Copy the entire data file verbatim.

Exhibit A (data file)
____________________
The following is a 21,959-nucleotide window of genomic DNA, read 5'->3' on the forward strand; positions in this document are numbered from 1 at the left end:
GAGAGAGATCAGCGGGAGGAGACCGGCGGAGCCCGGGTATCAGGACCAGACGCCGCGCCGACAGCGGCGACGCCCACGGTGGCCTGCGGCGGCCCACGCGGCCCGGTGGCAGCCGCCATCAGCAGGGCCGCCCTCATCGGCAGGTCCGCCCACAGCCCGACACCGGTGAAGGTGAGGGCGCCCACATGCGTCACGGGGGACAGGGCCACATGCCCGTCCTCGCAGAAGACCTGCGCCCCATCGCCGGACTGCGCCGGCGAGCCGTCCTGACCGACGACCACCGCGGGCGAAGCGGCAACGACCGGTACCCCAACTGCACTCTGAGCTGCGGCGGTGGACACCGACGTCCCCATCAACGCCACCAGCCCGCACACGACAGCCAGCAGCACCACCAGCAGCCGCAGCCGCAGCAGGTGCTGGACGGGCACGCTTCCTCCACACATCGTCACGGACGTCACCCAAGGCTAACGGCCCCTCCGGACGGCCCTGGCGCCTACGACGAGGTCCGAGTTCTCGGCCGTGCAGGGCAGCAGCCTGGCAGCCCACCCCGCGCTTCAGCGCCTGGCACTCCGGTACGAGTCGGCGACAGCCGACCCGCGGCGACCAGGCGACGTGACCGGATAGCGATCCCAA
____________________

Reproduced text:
The following is a 21,959-nucleotide window of genomic DNA, read 5'->3' on the forward strand; positions in this document are numbered from 1 at the left end:
GAGAGAGATCAGCGGGAGGAGACCGGCGGAGCCCGGGTATCAGGACCAGACGCCGCGCCGACAGCGGCGACGCCCACGGTGGCCTGCGGCGGCCCACGCGGCCCGGTGGCAGCCGCCATCAGCAGGGCCGCCCTCATCGGCAGGTCCGCCCACAGCCCGACACCGGTGAAGGTGAGGGCGCCCACATGCGTCACGGGGGACAGGGCCACATGCCCGTCCTCGCAGAAGACCTGCGCCCCATCGCCGGACTGCGCCGGCGAGCCGTCCTGACCGACGACCACCGCGGGCGAAGCGGCAACGACCGGTACCCCAACTGCACTCTGAGCTGCGGCGGTGGACACCGACGTCCCCATCAACGCCACCAGCCCGCACACGACAGCCAGCAGCACCACCAGCAGCCGCAGCCGCAGCAGGTGCTGGACGGGCACGCTTCCTCCACACATCGTCACGGACGTCACCCAAGGCTAACGGCCCCTCCGGACGGCCCTGGCGCCTACGACGAGGTCCGAGTTCTCGGCCGTGCAGGGCAGCAGCCTGGCAGCCCACCCCGCGCTTCAGCGCCTGGCACTCCGGTACGAGTCGGCGACAGCCGACCCGCGGCGACCAGGCGACGTGACCGGATAGCGATCCCAA